When the Oscar nominations were announced yesterday, my first thought was, at least there’s no Braveheart this year. Actually, this year the field seems to be a pretty good one, although I was a little dismayed to see that Juno had been nominated for best picture. Come to thinks of it, Juno has more in common with Braveheart than a title character who wears a skirt. Juno may be low budget and quirky where Mel Gibson’s film was big budget and pompous, but like Braveheart, people seem to like Juno for the wrong reasons.
Despite some major letdowns over the years — I’m still steamed that Crash won Best Picture in 2004 — I retain an avid interest in the Oscars. I’m not one of those spoilsports who point out that the Oscar Best Picture isn’t really the best film made that year. Who wants that responsibility, anyway? Anyone who dares to pick one film as the best film made on the planet in a given calendar year is just as asking for trouble. Far and away my least favorite question I get asked my opinion of the best film of all time. For some reason, when speaking to a PhD in film studies, people go for broke and ask for the best film ever made. No one ever asks me for the best film of the year.
It’s just as well that we give the job of picking one film, one actress, one sound editor as the best in a single year to an anonymous group of know-nothings. Only the Nobel committee is more secretive, unpredictable, and indifferent to generally accepted standards of excellence than the Academy of Motion Picture Arts and Sciences. The Academy Awards are everyone’s experience with a teacher who grades unfairly, the one who gives the best grades to the teacher’s pet. The coolest kid never gets the A. The coolest kid this year is Paul Thomas Anderson’s There Will Be Blood, which, to everyone’s mild surprise, has been nominated for best picture, along with the teacher’s pet film, Atonement. The smart immigrant kid, Cristian Mungiu’s 4 Months, 3 Weeks and 2 Days, flunked out on the first pop quiz. Judging from all of the fuss made about the film — it doesn’t appear in Chicago until next month — I would’ve thought that this film would have been a shoo-in for a best foreign film nomination.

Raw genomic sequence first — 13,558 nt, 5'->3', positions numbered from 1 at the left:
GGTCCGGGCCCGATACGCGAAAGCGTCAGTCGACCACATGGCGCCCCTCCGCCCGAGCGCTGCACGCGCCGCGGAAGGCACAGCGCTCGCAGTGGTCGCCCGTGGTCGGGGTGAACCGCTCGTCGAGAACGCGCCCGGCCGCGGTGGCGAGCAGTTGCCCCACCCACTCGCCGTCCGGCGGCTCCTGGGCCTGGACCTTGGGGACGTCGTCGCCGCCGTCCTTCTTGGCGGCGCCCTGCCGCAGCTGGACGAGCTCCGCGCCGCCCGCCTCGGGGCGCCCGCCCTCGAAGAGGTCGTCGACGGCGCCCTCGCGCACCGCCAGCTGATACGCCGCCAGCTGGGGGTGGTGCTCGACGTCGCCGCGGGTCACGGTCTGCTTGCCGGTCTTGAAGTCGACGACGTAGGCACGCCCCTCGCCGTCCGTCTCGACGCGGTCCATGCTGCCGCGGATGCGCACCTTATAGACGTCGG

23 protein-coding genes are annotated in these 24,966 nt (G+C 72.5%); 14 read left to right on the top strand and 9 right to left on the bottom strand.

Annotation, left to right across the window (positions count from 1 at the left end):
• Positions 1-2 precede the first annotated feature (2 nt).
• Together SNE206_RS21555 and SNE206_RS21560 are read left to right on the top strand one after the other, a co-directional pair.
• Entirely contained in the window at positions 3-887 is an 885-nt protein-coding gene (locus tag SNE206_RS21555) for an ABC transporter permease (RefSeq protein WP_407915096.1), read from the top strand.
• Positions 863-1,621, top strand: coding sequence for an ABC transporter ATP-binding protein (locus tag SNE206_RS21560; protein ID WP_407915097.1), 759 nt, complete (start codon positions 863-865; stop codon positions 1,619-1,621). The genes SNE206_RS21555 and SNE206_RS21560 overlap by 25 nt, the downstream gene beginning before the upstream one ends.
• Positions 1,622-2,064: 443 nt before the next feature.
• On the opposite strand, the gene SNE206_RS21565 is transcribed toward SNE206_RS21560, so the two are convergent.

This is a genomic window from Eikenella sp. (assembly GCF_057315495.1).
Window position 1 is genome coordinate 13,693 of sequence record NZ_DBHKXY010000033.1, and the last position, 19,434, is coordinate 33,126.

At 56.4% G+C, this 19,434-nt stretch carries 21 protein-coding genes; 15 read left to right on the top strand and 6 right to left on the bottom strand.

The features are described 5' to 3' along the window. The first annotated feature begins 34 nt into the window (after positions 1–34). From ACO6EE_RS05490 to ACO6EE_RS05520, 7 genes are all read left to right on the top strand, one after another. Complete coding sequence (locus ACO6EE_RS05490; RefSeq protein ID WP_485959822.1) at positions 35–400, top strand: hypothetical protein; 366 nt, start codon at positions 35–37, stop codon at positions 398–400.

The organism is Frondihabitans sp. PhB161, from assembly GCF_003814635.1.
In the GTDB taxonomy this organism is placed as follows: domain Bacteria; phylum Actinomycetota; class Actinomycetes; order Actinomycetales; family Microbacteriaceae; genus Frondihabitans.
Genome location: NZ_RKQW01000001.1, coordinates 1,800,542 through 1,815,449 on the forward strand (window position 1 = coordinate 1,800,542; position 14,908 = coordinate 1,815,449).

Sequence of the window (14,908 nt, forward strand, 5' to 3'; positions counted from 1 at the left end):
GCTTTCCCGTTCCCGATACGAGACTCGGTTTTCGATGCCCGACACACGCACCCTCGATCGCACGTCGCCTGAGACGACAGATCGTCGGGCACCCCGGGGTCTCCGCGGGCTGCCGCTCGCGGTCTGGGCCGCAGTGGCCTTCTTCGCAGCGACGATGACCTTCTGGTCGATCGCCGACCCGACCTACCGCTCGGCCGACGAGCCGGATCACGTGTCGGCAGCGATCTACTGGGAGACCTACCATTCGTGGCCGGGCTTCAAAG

I know that we’re invited to contemplate the best films Hollywood has produced at the precise moment when Hollywood puts its worst films on the screen. Like the Super Bowl, that other late winter extravaganza, the Oscars are timed to wrest the maximum amount of publicity out of the media. Still, it’s kind of fun to play along, despite the excesses. This year’s ceremony, however, carries with it the threat of an interesting ethical dilemma. If the writers strike is still going on, I probably shouldn’t watch the ceremony. Boycotting the broadcast is about as pointless a political statement as I could make, even more effectual than my continual refusal to shop at Wal-Mart, but I worry that it will have to be made anyway. Luckily, most of the accounts I’ve read say that the strike will most likely be settled in time.
My big Oscar prediction: Ratatouille will win best animated film. I know I’m going against the tide on this one, but I have a gut feeling.
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